Myths, Dreams and the Epic of Gilgamesh
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What particular age and what spiritual contents are evoked in us by the unconscious is, to a certain extent, a question of individual fate. Since Western culture is based to a great extent on Judaism and Christianity, Babylonian culture as one of their roots may be looked upon as of immediate psychological interest to us all. The archetypes live in their realm, beyond time and space. This builds the bridge of understanding between men of all ages, and makes it possible to realize that we ourselves with our essential problems are bound up in the continuity of the eternal problems of mankind, as they are mirrored in myths. But the form in which the archetypes appear, their garments so to speak, depends on the historical conditions: the symbols in which they appear change. In the human being these changes correspond to the development of human consciousness. Thus the myths, in my opinion, represent not only eternal archetypal events, but a certain level of the development of human consciousness. During my work on this remarkably rich material this connection thrust itself more and more into my mind, so that I should like to define it as the basic idea, as the starting point of my attempt to explain this myth.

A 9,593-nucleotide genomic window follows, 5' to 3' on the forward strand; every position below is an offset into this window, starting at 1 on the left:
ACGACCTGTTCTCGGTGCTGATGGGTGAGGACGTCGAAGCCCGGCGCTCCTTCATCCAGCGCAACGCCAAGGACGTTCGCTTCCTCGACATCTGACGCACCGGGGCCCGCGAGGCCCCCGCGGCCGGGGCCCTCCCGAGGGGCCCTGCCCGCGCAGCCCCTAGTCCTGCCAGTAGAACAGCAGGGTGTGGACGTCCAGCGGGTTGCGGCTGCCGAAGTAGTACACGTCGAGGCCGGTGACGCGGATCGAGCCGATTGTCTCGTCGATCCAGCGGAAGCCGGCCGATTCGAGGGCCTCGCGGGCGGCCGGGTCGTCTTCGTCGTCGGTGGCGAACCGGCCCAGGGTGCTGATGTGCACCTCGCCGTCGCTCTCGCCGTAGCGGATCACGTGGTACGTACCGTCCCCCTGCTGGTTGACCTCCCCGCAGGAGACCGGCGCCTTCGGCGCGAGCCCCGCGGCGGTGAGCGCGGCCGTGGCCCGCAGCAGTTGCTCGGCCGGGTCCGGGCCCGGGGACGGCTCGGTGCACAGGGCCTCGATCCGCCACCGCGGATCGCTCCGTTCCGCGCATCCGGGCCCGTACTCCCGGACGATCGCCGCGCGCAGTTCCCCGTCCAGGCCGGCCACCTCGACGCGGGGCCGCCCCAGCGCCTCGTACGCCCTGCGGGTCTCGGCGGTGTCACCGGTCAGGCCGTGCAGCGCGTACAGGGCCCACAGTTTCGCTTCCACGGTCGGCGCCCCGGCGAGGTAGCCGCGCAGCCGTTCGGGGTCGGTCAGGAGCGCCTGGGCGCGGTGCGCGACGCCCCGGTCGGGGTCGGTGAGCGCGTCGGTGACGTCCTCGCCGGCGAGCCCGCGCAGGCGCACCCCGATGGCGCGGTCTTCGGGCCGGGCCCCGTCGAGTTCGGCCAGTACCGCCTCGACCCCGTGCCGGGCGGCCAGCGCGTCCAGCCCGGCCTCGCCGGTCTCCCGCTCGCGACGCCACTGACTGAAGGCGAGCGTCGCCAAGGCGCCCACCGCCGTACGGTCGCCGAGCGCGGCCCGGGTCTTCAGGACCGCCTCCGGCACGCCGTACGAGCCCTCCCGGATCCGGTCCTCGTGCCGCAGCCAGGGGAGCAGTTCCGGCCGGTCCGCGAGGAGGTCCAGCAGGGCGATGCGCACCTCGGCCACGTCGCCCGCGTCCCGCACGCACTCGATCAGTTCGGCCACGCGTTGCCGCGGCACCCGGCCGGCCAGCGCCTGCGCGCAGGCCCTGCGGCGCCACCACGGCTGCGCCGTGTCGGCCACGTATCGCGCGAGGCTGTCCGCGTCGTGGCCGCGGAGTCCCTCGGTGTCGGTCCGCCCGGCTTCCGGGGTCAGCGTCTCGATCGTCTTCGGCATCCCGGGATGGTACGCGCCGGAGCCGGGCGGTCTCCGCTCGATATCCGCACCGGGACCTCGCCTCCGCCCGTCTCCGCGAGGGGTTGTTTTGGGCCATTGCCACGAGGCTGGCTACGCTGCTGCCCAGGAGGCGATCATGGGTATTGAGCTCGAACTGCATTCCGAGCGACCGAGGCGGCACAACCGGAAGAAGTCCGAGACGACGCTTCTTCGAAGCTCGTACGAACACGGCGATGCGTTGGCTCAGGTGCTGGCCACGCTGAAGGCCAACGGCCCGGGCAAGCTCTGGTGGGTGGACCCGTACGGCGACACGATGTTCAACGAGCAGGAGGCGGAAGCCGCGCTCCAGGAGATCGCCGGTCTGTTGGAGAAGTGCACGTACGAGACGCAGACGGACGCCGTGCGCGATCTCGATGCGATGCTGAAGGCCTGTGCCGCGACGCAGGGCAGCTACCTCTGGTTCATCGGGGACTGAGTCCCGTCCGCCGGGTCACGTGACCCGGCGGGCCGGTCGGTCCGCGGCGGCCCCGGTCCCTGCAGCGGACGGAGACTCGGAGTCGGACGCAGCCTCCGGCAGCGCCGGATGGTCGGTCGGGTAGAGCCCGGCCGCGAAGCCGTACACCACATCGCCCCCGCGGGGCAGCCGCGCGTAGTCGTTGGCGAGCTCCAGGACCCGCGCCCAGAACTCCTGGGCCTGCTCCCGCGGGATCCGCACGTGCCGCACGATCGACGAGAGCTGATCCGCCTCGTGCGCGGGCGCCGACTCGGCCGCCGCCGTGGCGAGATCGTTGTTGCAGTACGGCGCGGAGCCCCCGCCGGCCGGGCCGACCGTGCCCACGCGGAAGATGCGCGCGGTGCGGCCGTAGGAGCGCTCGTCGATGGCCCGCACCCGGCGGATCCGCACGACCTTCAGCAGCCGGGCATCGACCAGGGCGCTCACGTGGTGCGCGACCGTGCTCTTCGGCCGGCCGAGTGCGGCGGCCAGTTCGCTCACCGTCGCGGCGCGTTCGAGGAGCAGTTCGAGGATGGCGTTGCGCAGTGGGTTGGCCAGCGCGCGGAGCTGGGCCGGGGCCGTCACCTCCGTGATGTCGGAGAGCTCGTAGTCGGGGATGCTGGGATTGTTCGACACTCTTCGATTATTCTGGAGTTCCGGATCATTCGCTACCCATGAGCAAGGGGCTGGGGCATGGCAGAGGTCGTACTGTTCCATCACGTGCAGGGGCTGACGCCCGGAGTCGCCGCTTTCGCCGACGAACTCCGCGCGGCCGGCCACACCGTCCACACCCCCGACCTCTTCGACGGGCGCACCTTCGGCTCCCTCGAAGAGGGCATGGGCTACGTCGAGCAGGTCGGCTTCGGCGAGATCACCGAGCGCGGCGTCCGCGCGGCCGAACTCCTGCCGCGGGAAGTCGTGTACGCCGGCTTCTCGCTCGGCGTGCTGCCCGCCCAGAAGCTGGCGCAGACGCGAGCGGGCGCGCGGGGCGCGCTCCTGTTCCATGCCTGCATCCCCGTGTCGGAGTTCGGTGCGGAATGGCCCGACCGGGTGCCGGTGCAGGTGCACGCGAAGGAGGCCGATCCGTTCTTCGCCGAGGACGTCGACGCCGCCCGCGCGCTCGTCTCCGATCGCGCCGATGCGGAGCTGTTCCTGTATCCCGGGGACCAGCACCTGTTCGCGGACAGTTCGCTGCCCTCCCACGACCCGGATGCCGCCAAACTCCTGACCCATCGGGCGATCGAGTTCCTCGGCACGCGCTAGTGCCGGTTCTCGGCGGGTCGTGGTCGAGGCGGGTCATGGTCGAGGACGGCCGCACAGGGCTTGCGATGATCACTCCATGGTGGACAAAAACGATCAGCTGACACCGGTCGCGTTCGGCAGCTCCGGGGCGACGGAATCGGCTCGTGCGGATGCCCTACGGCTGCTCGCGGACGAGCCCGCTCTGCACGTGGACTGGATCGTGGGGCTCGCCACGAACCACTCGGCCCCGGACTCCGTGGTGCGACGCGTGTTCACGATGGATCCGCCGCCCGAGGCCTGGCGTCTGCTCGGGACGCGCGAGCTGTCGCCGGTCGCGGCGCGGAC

It was only in 1872 that scholars first became aware of this myth, when the English Assyriologist George Smith made public "The Chaldean Account of the Deluge," as he titled his translation of the eleventh tablet of the epic.